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The beginning of the school year means parents packing up school lunches for their children. This reminds me of my childhood when my mother packed my lunchbox with tasty treats and a satisfying lunch to get me through the day. Old habits are hard to break. The “going back to school” time got me thinking about the importance of packing your lunch box, even beyond your school yard years.
Before becoming a registered dietitian, I started to realize the importance of knowing what and how to eat. As a young man, I moved to the United States from Lima, Peru, and I was clueless about how to cook and what to prepare. Living with American roommates, I was introduced to grabbing a handful of cereal for breakfast while running out the door. For lunch and dinner, I scarfed down cold sandwiches or take-out. Sadly, not only was I gaining weight, I was lacking energy and spending too much money on eating out. From that point, I decided to learn how to cook and take control of what I was eating. After a while, my weight went back to normal and I had energy once again. One habit that I reintroduced, which led to my weight reduction and increased energy, was packing my lunch box. Since then, this habit has stuck with me for the past 25 years.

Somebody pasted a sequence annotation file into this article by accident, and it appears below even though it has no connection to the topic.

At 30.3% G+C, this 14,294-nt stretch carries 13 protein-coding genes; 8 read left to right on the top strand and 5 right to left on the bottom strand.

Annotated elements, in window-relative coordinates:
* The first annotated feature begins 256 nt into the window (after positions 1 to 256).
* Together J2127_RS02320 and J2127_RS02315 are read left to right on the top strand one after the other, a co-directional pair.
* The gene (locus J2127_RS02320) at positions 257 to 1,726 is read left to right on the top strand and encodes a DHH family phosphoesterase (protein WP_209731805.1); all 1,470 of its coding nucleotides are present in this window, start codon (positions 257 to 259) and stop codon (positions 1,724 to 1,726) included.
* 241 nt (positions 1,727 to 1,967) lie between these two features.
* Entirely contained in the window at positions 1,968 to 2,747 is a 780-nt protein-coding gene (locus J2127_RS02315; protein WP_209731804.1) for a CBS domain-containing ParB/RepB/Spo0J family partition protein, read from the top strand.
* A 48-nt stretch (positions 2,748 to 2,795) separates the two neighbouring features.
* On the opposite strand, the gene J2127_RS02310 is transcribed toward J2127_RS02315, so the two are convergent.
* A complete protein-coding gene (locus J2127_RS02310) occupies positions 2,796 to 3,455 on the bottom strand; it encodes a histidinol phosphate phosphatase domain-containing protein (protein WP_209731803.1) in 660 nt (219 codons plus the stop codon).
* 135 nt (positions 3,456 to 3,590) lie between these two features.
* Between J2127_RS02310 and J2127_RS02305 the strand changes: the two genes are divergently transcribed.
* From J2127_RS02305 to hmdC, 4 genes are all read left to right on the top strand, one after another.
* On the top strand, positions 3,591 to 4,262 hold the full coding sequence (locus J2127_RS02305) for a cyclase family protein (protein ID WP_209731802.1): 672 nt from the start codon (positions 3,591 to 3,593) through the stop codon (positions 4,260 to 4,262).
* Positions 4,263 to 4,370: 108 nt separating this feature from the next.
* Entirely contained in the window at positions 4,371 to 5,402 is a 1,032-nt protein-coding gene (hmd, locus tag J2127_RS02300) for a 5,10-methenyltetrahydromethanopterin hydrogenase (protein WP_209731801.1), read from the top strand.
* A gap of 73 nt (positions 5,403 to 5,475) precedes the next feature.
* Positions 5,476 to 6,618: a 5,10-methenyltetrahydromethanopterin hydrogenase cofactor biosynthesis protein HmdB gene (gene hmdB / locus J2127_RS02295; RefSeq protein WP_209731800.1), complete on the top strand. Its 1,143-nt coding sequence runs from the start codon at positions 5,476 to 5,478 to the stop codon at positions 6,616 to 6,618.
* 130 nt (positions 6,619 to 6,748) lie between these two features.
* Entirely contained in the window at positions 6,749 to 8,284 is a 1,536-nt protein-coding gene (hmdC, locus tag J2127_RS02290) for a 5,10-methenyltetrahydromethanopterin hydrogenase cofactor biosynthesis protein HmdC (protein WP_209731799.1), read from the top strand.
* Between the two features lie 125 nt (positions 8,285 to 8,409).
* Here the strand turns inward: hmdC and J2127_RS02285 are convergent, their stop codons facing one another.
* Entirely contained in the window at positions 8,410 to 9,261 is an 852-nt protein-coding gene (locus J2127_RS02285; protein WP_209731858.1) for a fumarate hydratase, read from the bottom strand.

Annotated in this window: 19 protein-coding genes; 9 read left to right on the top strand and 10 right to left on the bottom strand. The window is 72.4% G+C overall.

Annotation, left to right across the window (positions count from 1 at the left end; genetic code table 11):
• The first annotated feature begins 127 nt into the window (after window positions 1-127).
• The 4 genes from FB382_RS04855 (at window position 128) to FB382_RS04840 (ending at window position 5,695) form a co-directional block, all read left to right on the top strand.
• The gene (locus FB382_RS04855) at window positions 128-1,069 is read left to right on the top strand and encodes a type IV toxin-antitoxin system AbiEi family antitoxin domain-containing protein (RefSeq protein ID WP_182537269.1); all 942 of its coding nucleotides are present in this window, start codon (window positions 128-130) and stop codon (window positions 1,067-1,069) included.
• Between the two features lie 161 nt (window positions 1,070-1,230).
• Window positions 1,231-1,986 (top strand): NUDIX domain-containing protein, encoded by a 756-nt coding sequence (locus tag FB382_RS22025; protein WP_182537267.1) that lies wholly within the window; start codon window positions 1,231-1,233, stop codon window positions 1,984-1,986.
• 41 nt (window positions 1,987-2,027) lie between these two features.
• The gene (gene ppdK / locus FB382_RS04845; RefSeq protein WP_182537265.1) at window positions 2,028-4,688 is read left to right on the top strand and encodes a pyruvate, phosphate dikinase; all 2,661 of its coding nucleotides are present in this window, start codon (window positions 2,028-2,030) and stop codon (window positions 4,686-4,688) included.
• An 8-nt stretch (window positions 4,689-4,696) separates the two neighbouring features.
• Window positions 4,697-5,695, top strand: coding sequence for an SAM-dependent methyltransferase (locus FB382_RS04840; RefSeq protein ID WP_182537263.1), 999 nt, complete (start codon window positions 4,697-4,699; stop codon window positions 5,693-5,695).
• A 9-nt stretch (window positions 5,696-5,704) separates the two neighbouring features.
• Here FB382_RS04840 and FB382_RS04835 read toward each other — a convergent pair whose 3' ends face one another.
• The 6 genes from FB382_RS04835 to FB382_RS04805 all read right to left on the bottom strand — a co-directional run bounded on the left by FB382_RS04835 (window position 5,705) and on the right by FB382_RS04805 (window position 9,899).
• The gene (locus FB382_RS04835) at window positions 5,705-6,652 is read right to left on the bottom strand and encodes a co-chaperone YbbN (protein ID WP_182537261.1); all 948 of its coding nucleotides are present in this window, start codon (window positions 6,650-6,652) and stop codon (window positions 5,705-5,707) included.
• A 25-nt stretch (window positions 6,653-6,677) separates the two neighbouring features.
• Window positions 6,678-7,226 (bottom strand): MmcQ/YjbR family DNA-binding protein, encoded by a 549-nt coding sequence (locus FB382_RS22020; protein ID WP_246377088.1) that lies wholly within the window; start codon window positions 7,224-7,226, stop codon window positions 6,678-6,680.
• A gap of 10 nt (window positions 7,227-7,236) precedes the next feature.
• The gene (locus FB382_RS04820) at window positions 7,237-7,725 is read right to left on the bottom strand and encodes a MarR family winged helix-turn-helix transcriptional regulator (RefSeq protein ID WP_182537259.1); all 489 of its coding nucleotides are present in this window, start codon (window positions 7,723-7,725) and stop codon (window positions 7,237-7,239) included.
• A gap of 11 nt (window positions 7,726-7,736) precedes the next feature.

So can packing a lunch box really be beneficial beyond the “back to school time?” I, for one, am a huge supporter of packing and bringing lunchboxes to work. I often advise my clients to do the same. If not every day, a few days will be enough for you to start seeing some changes.
Here are three reasons why packing a lunch box can help:
Take Charge: Packing your lunchbox can help you plan ahead and think about what to purchase at the grocery store, as well as what to cook or prepare for the upcoming week. If you decide to do something as simple as a sandwich, you may plan on purchasing healthier alternatives to meats and cheeses, as well as mixed vegetables for a nice side salad. By doing this, you control the quality of your food. This sets control of not only food choices, but also food portions. Eating the proper portions of different food groups can have a positive impact on your waist.
Boost your health: This brings a whole new meaning to the term “power lunch.” When people go out for lunch, they typically order from restaurants that don’t always paint a clear picture on what they put into their food. Some foods have high amounts of fat and sodium, or lacking in a certain food group. Research shows that eating away from home tends to lower diet quality, due to containing more total fat, saturated fat, sodium, less fiber and reduced fruit and vegetable intake.
By packing your lunch box, you can make sure you have a balanced diet which includes lean meats, powerful carbohydrates like quinoa, sweet potatoes, and beans, as well as different fruits and vegetables. As we know, adding different colored fruits and vegetables can provide antioxidants and phytonutrients that deliver an array of health benefits. Knowing exactly what you are packing, more than likely you will have better control over your weight, cholesterol, as well as glucose levels.